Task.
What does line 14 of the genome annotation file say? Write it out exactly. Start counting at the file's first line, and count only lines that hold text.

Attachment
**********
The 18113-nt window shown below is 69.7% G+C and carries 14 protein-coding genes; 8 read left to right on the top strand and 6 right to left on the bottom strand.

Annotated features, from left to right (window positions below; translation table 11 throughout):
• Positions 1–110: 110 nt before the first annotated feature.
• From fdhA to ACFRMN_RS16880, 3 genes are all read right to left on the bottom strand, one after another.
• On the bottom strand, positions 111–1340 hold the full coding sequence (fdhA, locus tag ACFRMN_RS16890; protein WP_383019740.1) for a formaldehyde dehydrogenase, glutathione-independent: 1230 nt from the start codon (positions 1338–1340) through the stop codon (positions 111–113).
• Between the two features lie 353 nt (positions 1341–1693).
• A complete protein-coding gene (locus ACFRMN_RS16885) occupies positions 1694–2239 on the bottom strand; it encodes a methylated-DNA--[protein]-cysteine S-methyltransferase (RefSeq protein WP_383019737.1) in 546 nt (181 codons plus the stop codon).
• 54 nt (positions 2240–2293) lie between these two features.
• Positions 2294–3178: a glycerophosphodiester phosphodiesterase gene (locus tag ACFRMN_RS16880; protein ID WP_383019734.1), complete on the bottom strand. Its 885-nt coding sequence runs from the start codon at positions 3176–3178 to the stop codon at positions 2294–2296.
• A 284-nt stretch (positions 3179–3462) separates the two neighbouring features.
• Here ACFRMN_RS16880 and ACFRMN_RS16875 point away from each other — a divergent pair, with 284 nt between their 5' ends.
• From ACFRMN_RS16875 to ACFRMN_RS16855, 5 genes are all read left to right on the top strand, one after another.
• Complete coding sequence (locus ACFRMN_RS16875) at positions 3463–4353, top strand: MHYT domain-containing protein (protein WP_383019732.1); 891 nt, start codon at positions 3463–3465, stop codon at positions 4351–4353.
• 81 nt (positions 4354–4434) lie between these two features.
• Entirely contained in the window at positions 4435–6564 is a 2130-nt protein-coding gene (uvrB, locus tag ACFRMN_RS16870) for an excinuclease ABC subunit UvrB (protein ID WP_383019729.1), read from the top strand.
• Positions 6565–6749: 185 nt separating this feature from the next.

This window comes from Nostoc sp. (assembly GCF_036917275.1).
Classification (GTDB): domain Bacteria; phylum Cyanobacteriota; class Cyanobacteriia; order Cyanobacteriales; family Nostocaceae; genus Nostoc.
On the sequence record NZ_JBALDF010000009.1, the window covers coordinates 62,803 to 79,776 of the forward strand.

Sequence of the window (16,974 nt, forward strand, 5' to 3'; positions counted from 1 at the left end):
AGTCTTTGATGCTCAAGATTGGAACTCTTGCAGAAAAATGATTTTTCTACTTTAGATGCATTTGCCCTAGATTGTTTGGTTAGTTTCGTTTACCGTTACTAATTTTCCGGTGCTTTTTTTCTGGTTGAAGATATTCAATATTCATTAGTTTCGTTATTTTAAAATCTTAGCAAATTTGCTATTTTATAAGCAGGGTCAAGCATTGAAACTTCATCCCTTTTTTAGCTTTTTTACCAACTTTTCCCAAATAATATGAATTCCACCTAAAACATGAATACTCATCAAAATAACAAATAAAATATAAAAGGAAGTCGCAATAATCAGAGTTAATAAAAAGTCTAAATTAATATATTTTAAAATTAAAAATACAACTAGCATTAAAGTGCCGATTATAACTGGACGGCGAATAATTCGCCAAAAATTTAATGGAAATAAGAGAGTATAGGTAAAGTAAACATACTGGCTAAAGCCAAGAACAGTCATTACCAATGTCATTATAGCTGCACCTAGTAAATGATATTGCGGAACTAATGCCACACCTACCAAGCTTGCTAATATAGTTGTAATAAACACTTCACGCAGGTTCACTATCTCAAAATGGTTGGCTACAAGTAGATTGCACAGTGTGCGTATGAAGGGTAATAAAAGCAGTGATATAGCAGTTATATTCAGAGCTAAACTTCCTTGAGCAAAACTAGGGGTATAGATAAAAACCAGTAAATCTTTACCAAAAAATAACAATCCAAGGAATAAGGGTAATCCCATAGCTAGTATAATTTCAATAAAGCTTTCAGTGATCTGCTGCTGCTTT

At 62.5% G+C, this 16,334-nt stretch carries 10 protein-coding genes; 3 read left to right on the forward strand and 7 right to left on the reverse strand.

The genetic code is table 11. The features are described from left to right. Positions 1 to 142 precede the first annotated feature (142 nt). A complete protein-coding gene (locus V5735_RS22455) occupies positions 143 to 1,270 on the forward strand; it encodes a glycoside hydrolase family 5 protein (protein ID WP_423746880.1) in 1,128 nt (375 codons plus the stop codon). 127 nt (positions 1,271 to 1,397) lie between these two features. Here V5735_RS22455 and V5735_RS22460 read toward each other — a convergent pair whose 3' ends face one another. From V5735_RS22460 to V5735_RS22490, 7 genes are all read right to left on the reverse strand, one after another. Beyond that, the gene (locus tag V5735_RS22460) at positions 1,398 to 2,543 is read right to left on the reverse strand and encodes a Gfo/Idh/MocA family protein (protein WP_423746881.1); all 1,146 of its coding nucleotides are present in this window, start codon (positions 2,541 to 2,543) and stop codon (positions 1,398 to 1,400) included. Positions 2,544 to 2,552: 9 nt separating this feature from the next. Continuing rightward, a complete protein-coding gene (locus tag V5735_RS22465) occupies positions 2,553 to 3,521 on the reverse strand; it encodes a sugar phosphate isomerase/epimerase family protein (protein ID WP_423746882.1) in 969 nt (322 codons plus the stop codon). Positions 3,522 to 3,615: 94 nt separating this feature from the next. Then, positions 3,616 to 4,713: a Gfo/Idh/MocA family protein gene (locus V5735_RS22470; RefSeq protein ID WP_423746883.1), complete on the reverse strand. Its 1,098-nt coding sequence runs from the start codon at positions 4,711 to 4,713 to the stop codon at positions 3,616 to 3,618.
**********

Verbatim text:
• 81 nt (positions 4354–4434) lie between these two features.